N(t_b, t_e) \sim \mathrm{Pois}(r_{b,e}) \;\;\; r_{b,e} = \int_{t_b}^{t_e} r_t dt

You’ve got a resolution of 1 minute (maybe 1 second); so in that case you’d have

N_t^{(i)} \sim \mathrm{Pois}(r_t^{(i)})

for the tth minute (or second?) and ith hashtag. Under this framework, the modeling all has to do with functional terms you introduce into r_t, such as \cos(60 \pi t) for hourly effects. Just to play around:

import pymc3 as pm
import numpy as np
import theano
import theano.tensor as tt
from matplotlib import pyplot as plt

# let a "tick" be one second


# 2 / day * (1 day / 24 H) * (1 H / 60 min)


HOURLY_PHASES = SEC_MIN*MIN_HR*np.arange(24, dtype=np.float32)/(HR_DAY*MIN_HR*SEC_MIN)

ALPHAS = [0.]*24

ALPHAS[20] = 1e-3
alpha_happy_hour = 5e-1

base_rate = 3e-3

time_index = np.arange(N_TICK)
with pm.Model() as mod:
    rate_noise = pm.Normal('noise', 0, base_rate/2., shape=N_TICK)
    rate = np.log(base_rate) + rate_noise
    for i in range(len(ALPHAS)):
        test_fx = tt.cos(np.pi * (HALF_DAILY_FREQ * time_index + HOURLY_PHASES[i]))
        rate = rate + test_fx * ALPHAS[i]
    # happy hour phase
    test_fx = tt.cos(np.pi* (DAILY_FREQ* time_index + HOURLY_PHASES[17]))
    rate = rate + test_fx * alpha_happy_hour
    rate = pm.Deterministic('rate', tt.exp(rate))
    tweets = pm.Poisson('tweets', rate, shape=N_TICK)
    runs = pm.sample_prior_predictive(25)

midnights = np.arange(DAYS)*HR_DAY*MIN_HR*SEC_MIN
noons = (0.5 + np.arange(DAYS))*HR_DAY*MIN_HR*SEC_MIN
for m in midnights:
    plt.plot([m, m], [-1, 1], 'k-')
for n in noons:
    plt.plot([n, n], [-1, 1], 'b-')
mn = np.min(runs['rate'][0,:])
mx = np.max(runs['rate'][0,:])
plt.ylim([mn, mx])


From this it should be clear that in this model the sub-hourly effects are just noise and average out – and also that the hourly effects (by virtue of being periodic) also average out to the daily level.

import itertools
def hourfx(t):
    return int(t[1]/(SEC_MIN*MIN_HR))

def dayfx(t):
    return int(t[1]/(SEC_MIN*MIN_HR*HR_DAY))

hourly_tweets = itertools.groupby(zip(runs['tweets'][0,:], time_index), hourfx)
hourly_tweets = [np.sum([x[0] for x in v]) for k, v in hourly_tweets]

daily_tweets = itertools.groupby(zip(runs['tweets'][0,:], time_index), dayfx)
daily_tweets = [np.sum([x[0] for x in v]) for k, v in daily_tweets]



One can start introducing test functions just as in a linear model:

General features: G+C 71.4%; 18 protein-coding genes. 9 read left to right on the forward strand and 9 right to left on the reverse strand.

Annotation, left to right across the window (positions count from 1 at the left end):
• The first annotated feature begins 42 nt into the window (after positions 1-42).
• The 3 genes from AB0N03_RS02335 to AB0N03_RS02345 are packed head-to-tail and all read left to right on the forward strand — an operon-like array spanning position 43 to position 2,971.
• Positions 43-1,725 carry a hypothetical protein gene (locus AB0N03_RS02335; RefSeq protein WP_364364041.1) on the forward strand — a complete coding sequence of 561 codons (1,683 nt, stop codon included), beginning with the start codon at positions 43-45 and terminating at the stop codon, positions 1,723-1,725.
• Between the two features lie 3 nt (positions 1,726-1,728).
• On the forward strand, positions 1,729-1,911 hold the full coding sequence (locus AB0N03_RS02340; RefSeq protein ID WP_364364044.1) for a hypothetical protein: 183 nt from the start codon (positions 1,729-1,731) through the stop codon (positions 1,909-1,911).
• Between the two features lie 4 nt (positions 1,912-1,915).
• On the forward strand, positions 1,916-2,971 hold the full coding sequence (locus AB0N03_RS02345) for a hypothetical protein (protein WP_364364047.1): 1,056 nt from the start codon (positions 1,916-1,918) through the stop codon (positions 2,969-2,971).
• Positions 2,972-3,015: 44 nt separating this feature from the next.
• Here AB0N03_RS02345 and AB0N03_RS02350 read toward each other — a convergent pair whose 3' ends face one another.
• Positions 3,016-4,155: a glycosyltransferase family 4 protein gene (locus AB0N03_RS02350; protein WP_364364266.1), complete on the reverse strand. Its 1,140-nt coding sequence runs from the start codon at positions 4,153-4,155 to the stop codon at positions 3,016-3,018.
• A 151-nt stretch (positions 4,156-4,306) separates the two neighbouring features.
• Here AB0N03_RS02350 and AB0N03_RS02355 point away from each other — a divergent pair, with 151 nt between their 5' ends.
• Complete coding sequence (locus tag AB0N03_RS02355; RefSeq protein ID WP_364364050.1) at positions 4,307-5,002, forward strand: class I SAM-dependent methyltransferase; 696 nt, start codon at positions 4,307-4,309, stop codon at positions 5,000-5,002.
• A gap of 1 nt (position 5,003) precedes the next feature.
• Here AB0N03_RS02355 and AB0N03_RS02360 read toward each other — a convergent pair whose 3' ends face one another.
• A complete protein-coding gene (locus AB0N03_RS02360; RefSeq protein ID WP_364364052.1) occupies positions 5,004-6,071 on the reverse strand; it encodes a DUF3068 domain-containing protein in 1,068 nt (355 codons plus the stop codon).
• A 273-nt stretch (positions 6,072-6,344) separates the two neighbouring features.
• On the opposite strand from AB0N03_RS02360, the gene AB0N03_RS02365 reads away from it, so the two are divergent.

days = DAYS
hours_day = HR_DAY

want_freqs = [1./hours_day]
want_phase = np.array([4., 15., 22.])/hours_day

time_index = np.arange(days*hours_day)
with pm.Model() as hourly_model:
    log_base_rate = pm.Normal('base_rate_log', -3, 3.)
    rate = log_base_rate
    for i, f in enumerate(want_freqs):
        for j, p in enumerate(want_phase):
            test_alpha = pm.Laplace('alpha_{}_{}'.format(i, j), 0., 1.)
            test_fx = tt.cos(2*np.pi * (want_freqs[i]*time_index + want_phase[j]))
            rate = rate + test_alpha*test_fx
    #erate = pm.Deterministic('log_rate', rate)
    tweets = pm.Poisson('hourly_tweets', tt.exp(rate), observed=np.array(hourly_tweets))
    trace = pm.sample(600, chains=5, init='jitter+adapt_diag')

And looking at the posterior:

with hourly_model:
    post = pm.sample_posterior_predictive(trace)

median_tweets = np.median(post['hourly_tweets'], axis=0)
u90_tweets = np.percentile(post['hourly_tweets'], 95, axis=0)
l90_tweets = np.percentile(post['hourly_tweets'], 5, axis=0)

plt.plot(u90_tweets, 'grey')
plt.plot(l90_tweets, 'grey')
plt.plot(hourly_tweets, 'red', alpha=0.5)


Additionally, one can introduce lags and differences such as

L_k r_t = r_{t-k}
\Delta r_t = r_t - r_{t-1} = r_t - L_1r_t

and make the rate of the next step depend on the number of tweets observed:

l1 = np.array([0] + hourly_tweets[1:])
l2 = np.array([0, 0] + hourly_tweets[2:])
l3 = np.array([0, 0, 0] + hourly_tweets[3:])
l4 = np.array([0, 0, 0, 0] + hourly_tweets[4:])

with pm.Model() as lagged_hourly:
    log_base_rate = pm.Normal('base_rate_log', -3, 3.)
    rate = log_base_rate
    a1 = pm.Normal('a1', 0., 1.)
    a2 = pm.Normal('a2', 0., 1.)
    a3 = pm.Normal('a3', 0., 1.)
    a4 = pm.Normal('a4', 0., 1.)
    rate = rate + a1 * np.log(1 + l1) + a2 * np.log(1 + l2) + a3 * np.log(1 + l3) + a4 * np.log(1 + l4)
    tweets = pm.Poisson('hourly_tweets', tt.exp(rate), observed=np.array(hourly_tweets))
    trace2 = pm.sample(600, chains=5, init='jitter+adapt_diag')

with lagged_hourly:
    post = pm.sample_posterior_predictive(trace2)

median_tweets = np.median(post['hourly_tweets'], axis=0)
u90_tweets = np.percentile(post['hourly_tweets'], 95, axis=0)
l90_tweets = np.percentile(post['hourly_tweets'], 5, axis=0)

plt.plot(u90_tweets, 'grey')
plt.plot(l90_tweets, 'grey')
plt.plot(hourly_tweets, 'red', alpha=0.5)